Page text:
Three months later, Fahima traveled by herself to Jenin and met in person with Zubaidi. He told her about his mother, who had until 1997 hosted a children's theater frequented by Israeli leftists in the top floor of her home. She and one of Zubaidi's five brothers were killed during Israel's mid-2002 invasion of the refugee camp in Jenin.

He showed Tali the flattened homes.

According to Israel's foreign ministry, almost a quarter of suicide bombers, from the beginning of the Aqsa Intifada up until the invasion, came from Jenin. And an Islamic Jihad militant, interviewed by CNN in April 2002, admitted that the Palestinians had laced the place with "1,000 to 2,000 bombs and booby traps."

Nevertheless, Tali was horrified by the large-scale destruction, and she returned to Tel Aviv with a new friend and new perspective on the Palestinian-Israeli conflict.

In a June interview with the conservative Jerusalem Post, Tali said, "It is hard for a 28-year-old girl who was brought up on certain values to find out one day that they are all wrong. I never knew the whole truth. I didn't know what I was responsible for ... Now I know that I am responsible for the occupation."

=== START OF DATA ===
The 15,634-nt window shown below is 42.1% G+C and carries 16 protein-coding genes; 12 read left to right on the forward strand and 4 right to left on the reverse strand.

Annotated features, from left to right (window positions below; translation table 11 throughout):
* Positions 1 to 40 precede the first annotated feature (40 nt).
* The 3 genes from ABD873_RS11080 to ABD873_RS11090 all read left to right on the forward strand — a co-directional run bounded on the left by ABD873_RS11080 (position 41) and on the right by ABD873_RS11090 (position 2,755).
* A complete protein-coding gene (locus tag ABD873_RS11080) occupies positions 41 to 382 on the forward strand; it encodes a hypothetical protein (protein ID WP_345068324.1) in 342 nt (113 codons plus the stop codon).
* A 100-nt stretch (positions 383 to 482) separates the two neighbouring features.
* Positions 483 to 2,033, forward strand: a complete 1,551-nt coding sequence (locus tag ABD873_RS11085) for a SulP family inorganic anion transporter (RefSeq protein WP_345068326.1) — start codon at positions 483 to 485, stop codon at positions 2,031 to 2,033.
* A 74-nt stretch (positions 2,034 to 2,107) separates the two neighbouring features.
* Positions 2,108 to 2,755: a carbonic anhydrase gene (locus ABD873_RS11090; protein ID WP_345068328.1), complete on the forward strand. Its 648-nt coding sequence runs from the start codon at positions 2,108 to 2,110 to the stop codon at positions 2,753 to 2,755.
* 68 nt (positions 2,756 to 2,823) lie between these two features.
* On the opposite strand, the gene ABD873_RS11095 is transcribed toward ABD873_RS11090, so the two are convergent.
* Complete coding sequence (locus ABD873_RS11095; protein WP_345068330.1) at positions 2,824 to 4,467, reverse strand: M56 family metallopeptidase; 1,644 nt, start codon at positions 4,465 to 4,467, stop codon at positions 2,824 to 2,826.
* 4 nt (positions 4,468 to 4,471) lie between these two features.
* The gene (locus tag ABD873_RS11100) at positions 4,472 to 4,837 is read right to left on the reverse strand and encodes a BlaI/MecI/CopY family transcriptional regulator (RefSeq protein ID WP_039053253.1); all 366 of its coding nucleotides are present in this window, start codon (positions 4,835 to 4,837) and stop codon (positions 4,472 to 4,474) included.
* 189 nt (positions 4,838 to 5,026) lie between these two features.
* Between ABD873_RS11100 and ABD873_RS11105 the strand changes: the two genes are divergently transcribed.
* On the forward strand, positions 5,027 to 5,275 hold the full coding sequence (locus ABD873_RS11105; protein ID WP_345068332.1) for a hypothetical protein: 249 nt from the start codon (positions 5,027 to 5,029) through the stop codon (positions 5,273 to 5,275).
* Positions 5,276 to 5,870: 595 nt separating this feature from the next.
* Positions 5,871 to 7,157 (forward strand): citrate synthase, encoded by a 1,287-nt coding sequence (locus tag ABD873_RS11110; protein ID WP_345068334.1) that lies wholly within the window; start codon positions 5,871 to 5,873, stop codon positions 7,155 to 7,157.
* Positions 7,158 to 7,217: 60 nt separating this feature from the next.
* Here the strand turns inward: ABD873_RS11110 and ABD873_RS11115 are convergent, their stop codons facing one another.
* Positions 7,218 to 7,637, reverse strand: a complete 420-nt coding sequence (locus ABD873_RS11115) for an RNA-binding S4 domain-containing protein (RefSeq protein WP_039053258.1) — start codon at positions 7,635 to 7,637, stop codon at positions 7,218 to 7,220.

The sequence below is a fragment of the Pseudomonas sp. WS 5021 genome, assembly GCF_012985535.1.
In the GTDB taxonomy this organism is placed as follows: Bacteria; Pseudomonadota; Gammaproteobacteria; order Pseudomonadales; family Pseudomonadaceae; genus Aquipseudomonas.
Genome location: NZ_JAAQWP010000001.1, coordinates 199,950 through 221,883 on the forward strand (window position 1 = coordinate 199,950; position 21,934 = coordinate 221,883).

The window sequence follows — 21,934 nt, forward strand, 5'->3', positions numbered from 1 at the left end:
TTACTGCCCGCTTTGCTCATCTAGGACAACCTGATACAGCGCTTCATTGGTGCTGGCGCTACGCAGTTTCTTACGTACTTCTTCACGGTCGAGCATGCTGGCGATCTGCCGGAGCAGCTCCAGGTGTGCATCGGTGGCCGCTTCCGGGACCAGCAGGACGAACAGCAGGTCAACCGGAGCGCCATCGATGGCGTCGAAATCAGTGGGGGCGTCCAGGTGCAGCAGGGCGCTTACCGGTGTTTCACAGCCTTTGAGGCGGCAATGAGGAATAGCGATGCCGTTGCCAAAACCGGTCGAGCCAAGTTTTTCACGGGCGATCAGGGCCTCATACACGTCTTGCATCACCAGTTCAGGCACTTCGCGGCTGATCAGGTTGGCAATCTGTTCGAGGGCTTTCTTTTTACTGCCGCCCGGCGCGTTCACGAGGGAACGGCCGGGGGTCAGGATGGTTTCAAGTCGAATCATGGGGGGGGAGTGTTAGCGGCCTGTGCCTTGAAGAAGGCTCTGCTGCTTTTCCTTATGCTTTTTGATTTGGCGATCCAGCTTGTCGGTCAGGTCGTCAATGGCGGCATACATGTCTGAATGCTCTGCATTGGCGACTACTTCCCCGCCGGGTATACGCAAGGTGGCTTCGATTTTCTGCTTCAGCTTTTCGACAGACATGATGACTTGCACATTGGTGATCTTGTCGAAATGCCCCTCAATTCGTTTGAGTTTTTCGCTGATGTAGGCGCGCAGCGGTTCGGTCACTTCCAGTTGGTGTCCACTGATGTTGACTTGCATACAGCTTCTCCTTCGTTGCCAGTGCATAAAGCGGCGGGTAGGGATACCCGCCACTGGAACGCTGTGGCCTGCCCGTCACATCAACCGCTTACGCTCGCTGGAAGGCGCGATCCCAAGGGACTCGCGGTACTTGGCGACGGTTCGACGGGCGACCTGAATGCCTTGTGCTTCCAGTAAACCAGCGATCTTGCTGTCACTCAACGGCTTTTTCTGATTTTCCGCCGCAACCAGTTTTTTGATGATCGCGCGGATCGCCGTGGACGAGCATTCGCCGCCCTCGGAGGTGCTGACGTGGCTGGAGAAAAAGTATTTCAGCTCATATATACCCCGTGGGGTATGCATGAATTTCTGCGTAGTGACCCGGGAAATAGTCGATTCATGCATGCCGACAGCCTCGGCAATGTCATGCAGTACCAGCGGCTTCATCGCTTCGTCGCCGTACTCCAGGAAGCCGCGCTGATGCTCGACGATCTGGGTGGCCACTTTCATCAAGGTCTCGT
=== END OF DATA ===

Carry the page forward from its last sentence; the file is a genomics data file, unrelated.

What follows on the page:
When Zubaidi narrowly escaped an Israeli assassination attempt last February, Fahima announced to the media a few days later that she would act as a "human shield" for the wanted man. The public fallout was fierce: She was spat upon on the street; fired from her secretarial job, and her own family gave her the cold shoulder.

Amazingly, Fahima later said that she was surprised by the reaction.

"I thought she was very naive," says activist Chalozin-Dovrat.

Sarah Echinay, having subsequently reconciled with her daughter, skips over the family's initial, hostile reaction to the human shield idea and now says that Fahima only meant it as a way draw attention to the plight of the Palestinians. However, others believe that she was serious.

"When she came to Jenin, her whole thinking was turned upside down," Juliano Mer-Khamis, whose mother Arna ran the theater in the Zubaidi home. "She saw that Zubaidi was a good guy. He's not Jihad or Hamas. He speaks about freedom and ending the occupation."

Whatever the case, Fahima soon switched gears.